This year I asked each group to add a theme to their coasters.

They did not disappoint:


Jurassic Park

Duct Tape Fixes Everything

Mario Kart

Santa and His Reindeer

Hot Wheels

A Day at the Beach

Be Happy


I love when my kids get a chance to show their creative side in a new (to me) way. Not a single group said everything went according to plan, so it was really good to hear how they had to work together and revise to come up with these final projects.

The best part was when each group showed the class how their ball bearing did indeed make it all the way through the roller coaster. Without fail, the class would burst into undirected applause.

It makes my heart the happiest when I see them support each other so well…

Number One Thousand

Today is my 1000th One Good Thing!

I’ve been thinking about this since last week when I decided to go see just how many times I’ve hit “Post.” When I saw I was at #995, I wanted to make this one special somehow.

I’ve thought about what I wanted to write for this post.

Only one phrase kept coming to me: thank you.

Thank you to Rachel Kernodle who opened up this space and welcomed everyone to enter, even a struggling first-year high school teacher.

Thank you to Lisa Witcher who told me–and continues to tell me–it is important to continue.

Thank you to Kelly Hicks who cheers me on from states away.

Thank you to my mother-in-law, Sheri, who reads faithfully; a loyal supporter if there ever was one.

Thank you to those who take the time to read and comment.

Mostly, thank you to my students. This practice of writing something good every day was born out of necessity because, quite frankly…y’all were driving me nuts.

Like I-think-I’d-rather-flip-burgers nuts.

Let’s recall: the prefrontal cortex is not fully developed until age 25. Some days the truth of this is abundantly clear.

But once I retrained my brain to look for the good, it turns out: I kind of love your crazy.

Turns out I’m kind of crazy, too, so actually we were pretty much made for each other.

It took me a little while to get there, though. And I still regress. I apologize for that.

Thank you for giving one thousand good moments (and so much more). One thousand declarations of celebration.

Thank you for sharing your highs and lows with me. Thank you for letting me in. Thank you for the big moments and little ones: for when you ask me genuinely “How is your day going, Mrs. P?” And for when you tell me, “You’re the mom I didn’t get to have.”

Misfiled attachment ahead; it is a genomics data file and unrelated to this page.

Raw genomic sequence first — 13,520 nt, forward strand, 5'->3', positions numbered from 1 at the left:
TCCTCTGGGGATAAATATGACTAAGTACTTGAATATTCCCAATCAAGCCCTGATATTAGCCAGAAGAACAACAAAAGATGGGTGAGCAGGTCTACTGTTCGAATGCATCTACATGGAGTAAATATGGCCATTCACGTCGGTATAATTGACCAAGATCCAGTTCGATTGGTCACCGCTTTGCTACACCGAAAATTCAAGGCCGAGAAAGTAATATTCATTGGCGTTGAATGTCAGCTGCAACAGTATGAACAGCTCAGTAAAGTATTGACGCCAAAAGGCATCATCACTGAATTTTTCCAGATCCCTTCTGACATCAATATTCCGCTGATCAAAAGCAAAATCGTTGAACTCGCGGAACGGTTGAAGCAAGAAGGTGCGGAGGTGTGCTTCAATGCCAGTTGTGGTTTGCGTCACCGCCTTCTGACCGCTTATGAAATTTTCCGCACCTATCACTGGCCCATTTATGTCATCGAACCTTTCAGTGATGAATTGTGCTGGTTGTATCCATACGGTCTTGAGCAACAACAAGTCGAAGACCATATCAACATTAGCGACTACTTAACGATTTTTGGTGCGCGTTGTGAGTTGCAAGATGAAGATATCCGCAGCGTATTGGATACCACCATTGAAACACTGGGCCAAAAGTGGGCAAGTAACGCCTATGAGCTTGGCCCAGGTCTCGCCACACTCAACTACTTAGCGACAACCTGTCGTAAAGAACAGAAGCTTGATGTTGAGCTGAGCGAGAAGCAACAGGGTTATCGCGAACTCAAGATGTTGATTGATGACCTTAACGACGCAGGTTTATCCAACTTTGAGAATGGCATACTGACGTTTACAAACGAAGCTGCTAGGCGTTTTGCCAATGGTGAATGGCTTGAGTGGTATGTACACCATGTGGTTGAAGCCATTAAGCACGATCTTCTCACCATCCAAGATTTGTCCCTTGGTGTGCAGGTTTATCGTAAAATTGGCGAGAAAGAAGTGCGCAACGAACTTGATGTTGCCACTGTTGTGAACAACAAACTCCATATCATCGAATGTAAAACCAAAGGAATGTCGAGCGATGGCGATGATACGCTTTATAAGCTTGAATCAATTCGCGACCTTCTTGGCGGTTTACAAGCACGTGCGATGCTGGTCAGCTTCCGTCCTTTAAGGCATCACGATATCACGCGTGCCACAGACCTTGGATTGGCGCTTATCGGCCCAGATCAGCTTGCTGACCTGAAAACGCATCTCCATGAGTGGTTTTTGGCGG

Thank you for encouraging me on days I came in tired, discouraged, or even defeated.

Thank you for being my kids long before I became a momma. You probably didn’t realize you were doing it, but you eased the pain of infertility just by letting me be a part of your life.

Thank you for rejoicing when I got pregnant; tolerating me when I was pregnant; and opening your arms to my son since the day he was born.

Thank you for standing with me when it was time to walk out. Thank you for getting back to business when it was time to come back.

Thank you for your vulnerability when I’ve asked you to share your stories.

Thank you for reaching out even after you graduate.

I owe this blog everything. Because of it–because of the discipline of searching for the good–I didn’t give up on this career.

I’ve learned that if I pay attention, there is good happening everywhere.

I’ve learned that when I listen, you have a lot to teach me.

I’ve learned that when I look closely, I can start to understand C.S. Lewis’s words:

There are no ordinary people.

You have never talked to a mere mortal.

Nations, cultures, arts, civilization—these are mortal, and their life is to ours as the life of a gnat.

But it is immortals whom we joke with, work with, marry, snub, and exploit—immortal horrors or everlasting splendors.

You’re no ordinary people. You’re my kids. You’ve given me a job I love–a job I take seriously for you, but a job that also allows me to play and laugh a lot.

I started writing something good every day because I needed to. Because I was at a breaking point. Because if I couldn’t make this work, I really didn’t know what I would do next.

But I’ve continued writing because it fuels me. Because it’s sort of a self-fulfilling prophecy. Because once I looked for the good, it found me a lot faster.

Tonight I’m grateful.

Every day may not be good, but there’s something good in every day.

And it’s our choice to go find it.

Rough Math Lesson

Today’s math lesson was awful. My goal was to help my third graders better understand estimating and actually estimate. During our whole group time it felt like it was challenging but working. Then they went off to do independent work and it was clear I was wildly wrong.

Multiple students wanted to sit with me to get more help as they worked. That’s not uncommon. But nothing I said to them was helping. My explanations and strategies were total fails. By the end I fear some of my students actually understood less than when we had started.

So clearly that’s not my one good thing.

Luckily, there are a couple of good things.

1. We did our first Esti-Mystery and the kids were highly engaged. It was awesome.

2. Even through that awful lesson during which I was wildly unable to help them, they were super engaged and working so hard. They wanted to understand. They were awesome.